Desordenes temporo mandibulares

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T M J
D I S O R D E R S

U.S. DEPARTMENT OF HEALTH AND HUMAN SERVICES National Institutes of Health

contents
What Is the temporomandIbular JoInt? What are tmJ dIsorders? What Causes tmJ dIsorders? What are the sIgns and symptoms? hoW are tmJ dIsorders dIagnosed? hoW are tmJ dIsorders treated? If you thInk you have a tmJ dIsorder... researCh hope for the future

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TMJDISORDERS
Temporomandibular joint and muscle disorders, commonly called “TMJ,” are a group of conditions that cause pain and dysfunction in the jaw joint and the muscles that control jaw movement. We don’t know for certain how many people have TMJ disorders, but some estimates suggest that over 10 million Americans are affected. The condition appears to be more common in women than men. For most people,pain in the area of the jaw joint or muscles does not signal a serious problem. Generally, discomfort from these conditions is occasional and temporary, often occurring in cycles. The pain eventually goes away with little or no treatment. Some people, however, develop significant, long-term symptoms. If you have questions about TMJ disorders, you are not alone. Researchers, too, are looking foranswers to what causes these conditions and what are the best treatments. Until we have scientific evidence for safe and effective treatments, it’s important to avoid, when possible, procedures that can cause permanent changes in your bite or jaw. This booklet provides information you should know if you have been told by a dentist or physician that you have a TMJ disorder.

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WhaT IS ThETEMpOROManDIbulaR JOInT?
The temporomandibular joint connects the lower jaw, called the mandible, to the bone at the side of the head—the temporal bone. If you place your fingers just in front of your ears and open your mouth, you can feel the joints. Because these joints are flexible, the jaw can move smoothly up and down and side to side, enabling us to talk, chew and yawn. Muscles attached to andsurrounding the jaw joint control its position and movement. When we open our mouths, the rounded ends of the lower jaw, called condyles, glide along the joint socket of the temporal bone. The condyles slide back to their original position when we close our mouths. To keep this motion smooth, a soft disc lies between the condyle and the temporal bone. This disc absorbs shocks to the jaw joint fromchewing and other movements. The temporomandibular joint is different from the body’s other joints. The combination of hinge and sliding motions makes this joint among the most complicated in the body. Also, the tissues that make up the temporomandibular joint differ from other loadbearing joints, like the knee or hip. Because of its complex movement and unique makeup, the jaw joint and itscontrolling muscles can pose a tremendous challenge to both patients and health care providers when problems arise.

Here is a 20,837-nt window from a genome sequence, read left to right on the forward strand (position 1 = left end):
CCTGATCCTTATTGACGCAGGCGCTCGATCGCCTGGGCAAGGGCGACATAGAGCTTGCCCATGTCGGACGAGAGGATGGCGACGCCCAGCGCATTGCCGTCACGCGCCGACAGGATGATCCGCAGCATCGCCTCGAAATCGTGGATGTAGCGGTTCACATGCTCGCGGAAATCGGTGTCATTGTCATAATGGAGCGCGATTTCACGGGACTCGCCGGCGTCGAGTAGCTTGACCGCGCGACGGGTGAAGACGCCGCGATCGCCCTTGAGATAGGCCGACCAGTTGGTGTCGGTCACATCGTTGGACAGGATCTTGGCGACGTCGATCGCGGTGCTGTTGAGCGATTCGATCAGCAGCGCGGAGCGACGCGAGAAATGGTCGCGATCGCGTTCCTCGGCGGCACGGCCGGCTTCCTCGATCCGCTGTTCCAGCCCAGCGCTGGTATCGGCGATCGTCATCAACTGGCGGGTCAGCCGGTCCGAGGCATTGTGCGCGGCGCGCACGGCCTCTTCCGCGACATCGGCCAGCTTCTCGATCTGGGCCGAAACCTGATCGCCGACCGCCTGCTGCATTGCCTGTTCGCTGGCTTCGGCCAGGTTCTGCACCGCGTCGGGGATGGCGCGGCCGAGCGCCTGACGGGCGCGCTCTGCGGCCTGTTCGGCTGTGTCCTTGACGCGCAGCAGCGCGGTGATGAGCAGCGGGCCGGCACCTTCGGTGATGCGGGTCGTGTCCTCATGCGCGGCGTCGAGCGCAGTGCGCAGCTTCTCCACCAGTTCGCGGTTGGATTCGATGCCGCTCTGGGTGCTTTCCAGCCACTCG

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Temporal muscle covering temporal bone

Disc

Condyle

Masseter muscle Mandible

clOSED

OpEn
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WhaT aRE TMJ DISORDERS?
Disorders of the jaw joint and chewing muscles—and how people respond to them— vary widely. Researchers generally agree that the conditions fall into three maincategories: 1 Myofascial pain, the most common temporomandibular disorder, involves discomfort or pain in the muscles that control jaw function. 2 Internal derangement of the joint involves a displaced disc, dislocated jaw, or injury to the condyle. 3 Arthritis refers to a group of degenerative/ inflammatory joint disorders that can affect the temporomandibular joint. A person may have one or more ofthese conditions at the same time. Some people have other health problems that co-exist with TMJ disorders, such as chronic fatigue syndrome, sleep disturbances or fibromyalgia, a painful condition that affects muscles and other soft tissues throughout the body. It is not known whether these disorders share a common cause.

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TMJ
People who have a rheumatic disease, such as rheumatoid arthritis,...
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